Rwanda Travels: Lords inflict more defeats on government

  • Written by Becky Morton
  • BBC political correspondent

Image source, Getty Images

The House of Lords inflicted fresh defeats on the government over a key Rwanda bill, meaning further delays to its becoming law.

Seven proposed changes, including a clause ensuring “due regard” to domestic and international law, were approved by their peers.

The bill will now return to the House of Commons, but not before Easter.

The legislation aims to revive the government's plan to send some asylum seekers to Rwanda.

It declares the East African country safe, after deportation flights were halted due to a Supreme Court ruling that the government's plan could lead to human rights violations.

The scheme is key to the Prime Minister's pledge to “stop the boats” as it seeks to deter people from making the dangerous journey across the canal.

Labour's proposals for domestic and international law were approved by 271 votes to 228.

In his opposition to the amendment, Home Secretary Lord Sharp insisted that nothing in the bill contravened the UK's international obligations.

At the same time, their peers also supported the proposal, put forward by Lord Hope, that Rwanda should only be considered a safe country after the full implementation of a treaty containing new safeguards.

The amendment was approved by 285 votes to 230.

Another change to exempt individuals who supported British armed forces abroad from deportation to Rwanda, proposed by Labor colleague Lord Brown, passed by 248 votes to 209.

This is now expected to happen after MPs return from Easter recess on April 15, according to a senior government source.

Labour's home affairs spokesman, Lord Cocker, said the party had no intention of blocking the entire bill.

However, the delay could threaten Downing Street's ambition to launch the first flights this spring.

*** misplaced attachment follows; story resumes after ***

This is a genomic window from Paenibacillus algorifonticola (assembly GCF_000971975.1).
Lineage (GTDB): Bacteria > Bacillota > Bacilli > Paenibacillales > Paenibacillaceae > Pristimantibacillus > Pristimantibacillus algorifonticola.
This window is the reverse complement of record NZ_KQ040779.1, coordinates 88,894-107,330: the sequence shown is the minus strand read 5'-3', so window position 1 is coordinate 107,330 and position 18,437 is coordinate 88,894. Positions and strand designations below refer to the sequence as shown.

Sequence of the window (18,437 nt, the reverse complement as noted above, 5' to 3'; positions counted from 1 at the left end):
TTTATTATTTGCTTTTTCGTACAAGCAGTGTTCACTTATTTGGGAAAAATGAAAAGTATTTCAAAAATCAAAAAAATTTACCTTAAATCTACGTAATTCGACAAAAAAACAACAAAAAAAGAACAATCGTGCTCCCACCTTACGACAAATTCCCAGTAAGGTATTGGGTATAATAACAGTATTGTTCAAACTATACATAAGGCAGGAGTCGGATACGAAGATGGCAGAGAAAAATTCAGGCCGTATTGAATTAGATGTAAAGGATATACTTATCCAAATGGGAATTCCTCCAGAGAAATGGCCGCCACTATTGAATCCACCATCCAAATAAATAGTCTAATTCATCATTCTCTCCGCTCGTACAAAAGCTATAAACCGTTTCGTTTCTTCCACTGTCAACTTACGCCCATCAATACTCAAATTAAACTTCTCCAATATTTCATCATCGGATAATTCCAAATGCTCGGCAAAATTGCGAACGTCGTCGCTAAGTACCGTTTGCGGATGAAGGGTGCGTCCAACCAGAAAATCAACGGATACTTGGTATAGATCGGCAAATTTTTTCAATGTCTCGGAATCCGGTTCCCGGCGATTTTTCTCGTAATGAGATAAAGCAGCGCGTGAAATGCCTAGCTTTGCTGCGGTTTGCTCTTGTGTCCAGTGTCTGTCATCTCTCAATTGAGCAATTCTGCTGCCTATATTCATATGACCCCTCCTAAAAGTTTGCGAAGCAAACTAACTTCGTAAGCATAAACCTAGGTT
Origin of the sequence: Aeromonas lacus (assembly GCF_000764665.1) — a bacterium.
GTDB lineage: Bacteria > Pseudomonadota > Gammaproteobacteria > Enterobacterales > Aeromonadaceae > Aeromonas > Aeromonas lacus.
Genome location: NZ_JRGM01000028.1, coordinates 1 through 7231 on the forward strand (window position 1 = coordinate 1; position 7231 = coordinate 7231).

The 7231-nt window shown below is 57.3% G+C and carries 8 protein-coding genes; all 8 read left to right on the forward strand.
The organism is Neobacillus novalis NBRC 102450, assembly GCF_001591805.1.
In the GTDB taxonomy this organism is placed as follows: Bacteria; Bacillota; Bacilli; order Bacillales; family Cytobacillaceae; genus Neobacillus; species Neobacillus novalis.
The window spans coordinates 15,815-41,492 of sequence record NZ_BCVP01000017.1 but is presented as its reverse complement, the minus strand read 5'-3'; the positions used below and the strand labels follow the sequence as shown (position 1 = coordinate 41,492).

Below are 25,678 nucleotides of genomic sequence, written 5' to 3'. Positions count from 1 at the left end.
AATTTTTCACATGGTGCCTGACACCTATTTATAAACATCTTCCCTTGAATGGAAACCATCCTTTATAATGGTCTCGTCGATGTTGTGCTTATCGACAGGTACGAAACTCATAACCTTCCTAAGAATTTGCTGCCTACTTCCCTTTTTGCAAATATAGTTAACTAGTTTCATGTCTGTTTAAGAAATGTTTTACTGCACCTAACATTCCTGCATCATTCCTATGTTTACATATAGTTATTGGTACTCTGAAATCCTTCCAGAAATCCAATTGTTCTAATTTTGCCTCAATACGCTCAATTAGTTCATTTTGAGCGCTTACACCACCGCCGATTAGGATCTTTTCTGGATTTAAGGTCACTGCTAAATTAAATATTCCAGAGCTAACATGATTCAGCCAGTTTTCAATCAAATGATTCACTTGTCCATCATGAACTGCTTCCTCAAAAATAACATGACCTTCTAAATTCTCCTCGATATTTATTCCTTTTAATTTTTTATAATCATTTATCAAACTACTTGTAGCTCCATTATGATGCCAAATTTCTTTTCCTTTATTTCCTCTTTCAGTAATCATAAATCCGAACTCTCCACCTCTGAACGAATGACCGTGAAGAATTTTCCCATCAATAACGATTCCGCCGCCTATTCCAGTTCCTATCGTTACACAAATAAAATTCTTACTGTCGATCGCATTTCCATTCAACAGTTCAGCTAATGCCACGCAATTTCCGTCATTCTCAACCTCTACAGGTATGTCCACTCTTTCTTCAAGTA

No 10 officials insist that even if the legislation is not passed until after Easter, the target date can still be met.

On Monday, MPs voted down 10 amendments to the bill proposed by their peers earlier this month, and are likely to again reject any further changes put forward in the House of Lords.

Home Secretary Michael Tomlinson described the proposals put forward by his peers as “devastating amendments”.

Ahead of the Lords debate, Home Secretary James Cleverly urged his peers to allow the bill to pass.

He told the Daily Express: “The more this bill progresses, the more Labor will worry that, as we have always said, it will succeed, and the more we can expect deliberate efforts by Labor to delay, disrupt or sabotage the scheme.” .

“We remain focused on not allowing this to happen, and we hope that the Lords will recognize that it is time to allow this bill to pass so that we can continue to stop boats and save lives.”

Yvette Cooper, Labour's shadow home secretary, said the Rwanda plan was a “failed farce”.

“But because their plans aren’t ready, they decided to postpone the bill as well, so they can try to blame everyone for the mess they created, and the fact that they don’t have a proper plan.”

The Labor Party said it would cancel the Rwanda plan if it wins power, even if flights take off before the next general election.

However, when asked whether any individuals already sent to the country would be returned to the UK under a Labor government, a party spokesman said they would not, adding: “If the scheme is in place and working you have to accept the decisions the government has already taken.” “. to make.”

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